This blog focuses on the law in Pennsylvania and West Virginia (and other practical issues that arise) when a family member or friend is unfortunately lost due to an accidental death.
Published: March 22, 2019
By: E. Richard Ogrodowski
As a runner, I spend a fair amount of time walking my dog or running for exercise around my town, which is located in Pennsylvania. This necessarily involves walking or running on or near roads. Sometimes the roads have a sidewalk and sometimes the roads do not. Most people might be surprised that Pennsylvania has a law, 75 Pa. C.S.A. Section 3544, that governs where pedestrians can walk or run when on or along a roadway. So, let’s go over the law:
What if a sidewalk is available along a roadway? Section 3544(a) requires that if “a sidewalk is provided and its use is practicable, it is unlawful for any pedestrian to walk along and upon an adjacent roadway.” Therefore, if you can use a sidewalk, you have to use it.
What if there isn’t a sidewalk? Section 3544(b) provides that if there isn’t a sidewalk, “any pedestrian walking along and upon a highway shall walk only on a shoulder as far as practicable from the edge of the roadway.” So, get as far from the roadway as possible.
What if there is neither a sidewalk nor a shoulder along the roadway? Section 3544(c) states that “[w]here neither a sidewalk nor a shoulder is available, any pedestrian walking along and upon a highway shall walk as near as practicable to an outside edge of the roadway and, if on a two-way roadway, shall walk only on the left side of the roadway.” Therefore, by requiring a pedestrian to walk (or run) on the left side of the roadway, the pedestrian will be facing oncoming traffic. This is so the pedestrian can see oncoming cars or trucks, and, if there is danger, hopefully, be able to react to avoid serious injury or accidental death.
To sum it up, if there is a sidewalk use it. If not, get as far to the edge of the shoulder as possible. If there isn’t a shoulder, get as far to the edge of the roadway as possible. Plus, remember to walk or run on the left side of the roadway facing the oncoming traffic.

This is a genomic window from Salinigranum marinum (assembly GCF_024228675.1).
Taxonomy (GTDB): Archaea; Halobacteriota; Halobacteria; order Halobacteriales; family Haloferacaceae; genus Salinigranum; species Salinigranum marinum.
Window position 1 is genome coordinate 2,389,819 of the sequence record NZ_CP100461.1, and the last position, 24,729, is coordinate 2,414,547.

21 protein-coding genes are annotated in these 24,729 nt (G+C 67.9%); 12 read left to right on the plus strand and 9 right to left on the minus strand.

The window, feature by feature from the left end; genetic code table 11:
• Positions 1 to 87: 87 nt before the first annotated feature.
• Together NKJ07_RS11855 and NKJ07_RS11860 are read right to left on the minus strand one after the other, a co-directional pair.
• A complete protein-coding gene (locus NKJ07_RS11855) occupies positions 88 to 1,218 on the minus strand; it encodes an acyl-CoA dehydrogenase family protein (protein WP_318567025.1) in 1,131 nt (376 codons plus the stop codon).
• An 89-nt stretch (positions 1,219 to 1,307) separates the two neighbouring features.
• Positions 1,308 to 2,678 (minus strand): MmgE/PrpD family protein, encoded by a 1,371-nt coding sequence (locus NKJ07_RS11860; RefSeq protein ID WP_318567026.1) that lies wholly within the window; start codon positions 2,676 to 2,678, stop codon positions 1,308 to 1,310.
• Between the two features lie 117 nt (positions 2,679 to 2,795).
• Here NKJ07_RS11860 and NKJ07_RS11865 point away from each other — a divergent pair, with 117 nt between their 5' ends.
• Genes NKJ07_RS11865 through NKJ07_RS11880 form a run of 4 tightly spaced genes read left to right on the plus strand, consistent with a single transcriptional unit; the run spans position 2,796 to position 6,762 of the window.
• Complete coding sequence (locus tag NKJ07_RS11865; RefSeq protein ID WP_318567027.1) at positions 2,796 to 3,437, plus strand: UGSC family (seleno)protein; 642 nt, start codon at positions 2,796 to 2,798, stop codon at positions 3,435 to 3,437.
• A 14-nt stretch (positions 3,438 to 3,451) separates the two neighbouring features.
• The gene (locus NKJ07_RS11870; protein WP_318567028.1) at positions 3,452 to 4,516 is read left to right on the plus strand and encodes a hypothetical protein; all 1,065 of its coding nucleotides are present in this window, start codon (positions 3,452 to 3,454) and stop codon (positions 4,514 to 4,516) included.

Published: March 13, 2019
By: E. Richard Ogrodowski
What are the deadliest jobs in the U.S.?
Data from the U.S. Department of Labor answers the question. Recently, the U.S. Department of Labor’s Bureau of Labor Statistics released the National Census of Fatal Occupational Injuries in 2017, which looks at fatal work injuries or work deaths recorded in the U.S. in 2017.
According to the data, overall, there were 5,147 worker deaths.
Types of Incidents
The main cause of worker deaths were: transportation incidents (2,077 deaths); falls, slips, and trips (887 deaths); violence and other injuries by persons or animals (807 deaths); contact with objects and equipment (695 deaths); exposure to harmful substances or environments (531 deaths); and fires and explosions (123 deaths).
The jobs with the highest fatal work injury rates or deaths in 2017 were (in descending order):
10. Electrical power-line installers and repairers (18.7 deaths per 100,000 workers)
9. First-line supervisors of landscaping, lawn service, and groundskeeping workers (21 deaths per 100,000 workers)
8. Farmers, ranchers, and other agricultural managers (24 deaths per 100,000 workers)
7. Driver/sales workers and truck drivers (26.8 deaths per 100,000 workers)
6. Structural iron and steel workers (33.4 deaths per 100,000 workers)
5. Refuse (garbage) and recyclable material collectors (35 deaths per 100,000 workers)
4. Roofers (45.2 deaths per 100,000 workers)
3. Aircraft pilots and flight engineers (48.6 deaths per 100,000 workers)
2. Logging workers (84.3 deaths per 100,000 workers)
1. Fishers and related fishing workers (99.8 deaths per 100,000 workers)